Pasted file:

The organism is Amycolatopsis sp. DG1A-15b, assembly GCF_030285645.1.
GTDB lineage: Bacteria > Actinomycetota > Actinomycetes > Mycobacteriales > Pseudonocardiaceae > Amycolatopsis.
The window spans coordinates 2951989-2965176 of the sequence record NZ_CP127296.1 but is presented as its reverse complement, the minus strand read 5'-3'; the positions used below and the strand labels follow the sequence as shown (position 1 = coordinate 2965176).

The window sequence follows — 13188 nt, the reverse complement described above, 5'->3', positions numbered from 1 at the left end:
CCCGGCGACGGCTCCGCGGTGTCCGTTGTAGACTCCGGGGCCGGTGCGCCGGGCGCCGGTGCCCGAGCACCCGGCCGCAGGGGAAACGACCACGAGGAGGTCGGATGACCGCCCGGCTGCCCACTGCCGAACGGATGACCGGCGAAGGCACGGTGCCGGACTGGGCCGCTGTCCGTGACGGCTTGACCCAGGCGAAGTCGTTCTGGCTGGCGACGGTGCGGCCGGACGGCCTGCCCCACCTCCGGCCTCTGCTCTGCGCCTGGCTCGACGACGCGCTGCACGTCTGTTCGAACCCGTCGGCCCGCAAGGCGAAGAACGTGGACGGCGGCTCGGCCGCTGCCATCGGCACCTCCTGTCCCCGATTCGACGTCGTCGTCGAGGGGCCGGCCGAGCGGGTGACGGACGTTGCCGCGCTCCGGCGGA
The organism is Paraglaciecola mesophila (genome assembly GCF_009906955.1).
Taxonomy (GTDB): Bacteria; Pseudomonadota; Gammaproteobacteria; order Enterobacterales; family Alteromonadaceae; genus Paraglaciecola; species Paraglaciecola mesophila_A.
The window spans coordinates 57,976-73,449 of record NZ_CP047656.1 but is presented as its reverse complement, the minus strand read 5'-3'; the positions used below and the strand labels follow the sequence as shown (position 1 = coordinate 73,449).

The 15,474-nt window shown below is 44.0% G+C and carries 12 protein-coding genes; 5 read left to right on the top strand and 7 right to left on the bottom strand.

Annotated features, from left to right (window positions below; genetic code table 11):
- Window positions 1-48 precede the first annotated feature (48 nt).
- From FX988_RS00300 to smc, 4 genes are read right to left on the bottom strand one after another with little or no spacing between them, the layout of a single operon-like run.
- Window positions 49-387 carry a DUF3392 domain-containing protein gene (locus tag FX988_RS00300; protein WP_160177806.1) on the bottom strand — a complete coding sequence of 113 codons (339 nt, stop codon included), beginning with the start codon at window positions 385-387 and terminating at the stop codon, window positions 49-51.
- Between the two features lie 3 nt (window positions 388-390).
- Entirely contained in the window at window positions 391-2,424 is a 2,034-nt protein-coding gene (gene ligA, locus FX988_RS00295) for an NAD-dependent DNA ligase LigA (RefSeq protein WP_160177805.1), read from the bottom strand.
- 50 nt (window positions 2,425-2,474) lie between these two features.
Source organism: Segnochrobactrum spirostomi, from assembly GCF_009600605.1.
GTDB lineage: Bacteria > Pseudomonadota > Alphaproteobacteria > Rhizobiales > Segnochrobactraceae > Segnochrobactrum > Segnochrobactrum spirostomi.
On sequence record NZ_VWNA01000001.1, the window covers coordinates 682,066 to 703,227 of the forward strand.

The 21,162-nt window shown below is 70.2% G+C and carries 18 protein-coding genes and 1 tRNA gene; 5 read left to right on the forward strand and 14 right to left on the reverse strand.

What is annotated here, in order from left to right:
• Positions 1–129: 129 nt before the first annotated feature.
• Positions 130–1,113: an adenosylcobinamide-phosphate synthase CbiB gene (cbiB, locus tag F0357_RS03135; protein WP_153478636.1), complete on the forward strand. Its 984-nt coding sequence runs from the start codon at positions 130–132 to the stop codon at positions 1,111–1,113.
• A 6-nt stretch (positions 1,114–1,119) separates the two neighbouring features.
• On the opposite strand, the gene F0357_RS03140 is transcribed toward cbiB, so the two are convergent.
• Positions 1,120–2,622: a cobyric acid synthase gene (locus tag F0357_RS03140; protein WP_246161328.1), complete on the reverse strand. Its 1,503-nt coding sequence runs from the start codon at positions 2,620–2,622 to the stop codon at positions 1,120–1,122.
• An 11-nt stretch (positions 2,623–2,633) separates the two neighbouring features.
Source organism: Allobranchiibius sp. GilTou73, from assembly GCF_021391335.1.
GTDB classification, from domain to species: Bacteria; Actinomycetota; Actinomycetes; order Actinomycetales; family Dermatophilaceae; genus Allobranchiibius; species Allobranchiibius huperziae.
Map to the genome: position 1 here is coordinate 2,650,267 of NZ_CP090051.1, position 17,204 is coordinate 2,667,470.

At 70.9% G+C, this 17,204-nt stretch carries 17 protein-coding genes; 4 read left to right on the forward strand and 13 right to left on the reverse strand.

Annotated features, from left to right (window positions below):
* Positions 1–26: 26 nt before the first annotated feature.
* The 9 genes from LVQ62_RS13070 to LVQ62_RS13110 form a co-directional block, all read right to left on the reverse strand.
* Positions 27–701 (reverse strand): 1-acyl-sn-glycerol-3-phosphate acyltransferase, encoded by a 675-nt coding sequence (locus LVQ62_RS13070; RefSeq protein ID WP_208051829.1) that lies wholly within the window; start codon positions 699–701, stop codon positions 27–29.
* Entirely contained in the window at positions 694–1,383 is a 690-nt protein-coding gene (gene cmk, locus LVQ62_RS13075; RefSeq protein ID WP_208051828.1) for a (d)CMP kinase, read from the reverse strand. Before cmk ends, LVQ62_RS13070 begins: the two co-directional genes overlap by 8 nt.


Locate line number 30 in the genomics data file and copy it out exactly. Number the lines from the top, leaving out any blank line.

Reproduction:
Map to the genome: position 1 here is coordinate 2,650,267 of NZ_CP090051.1, position 17,204 is coordinate 2,667,470.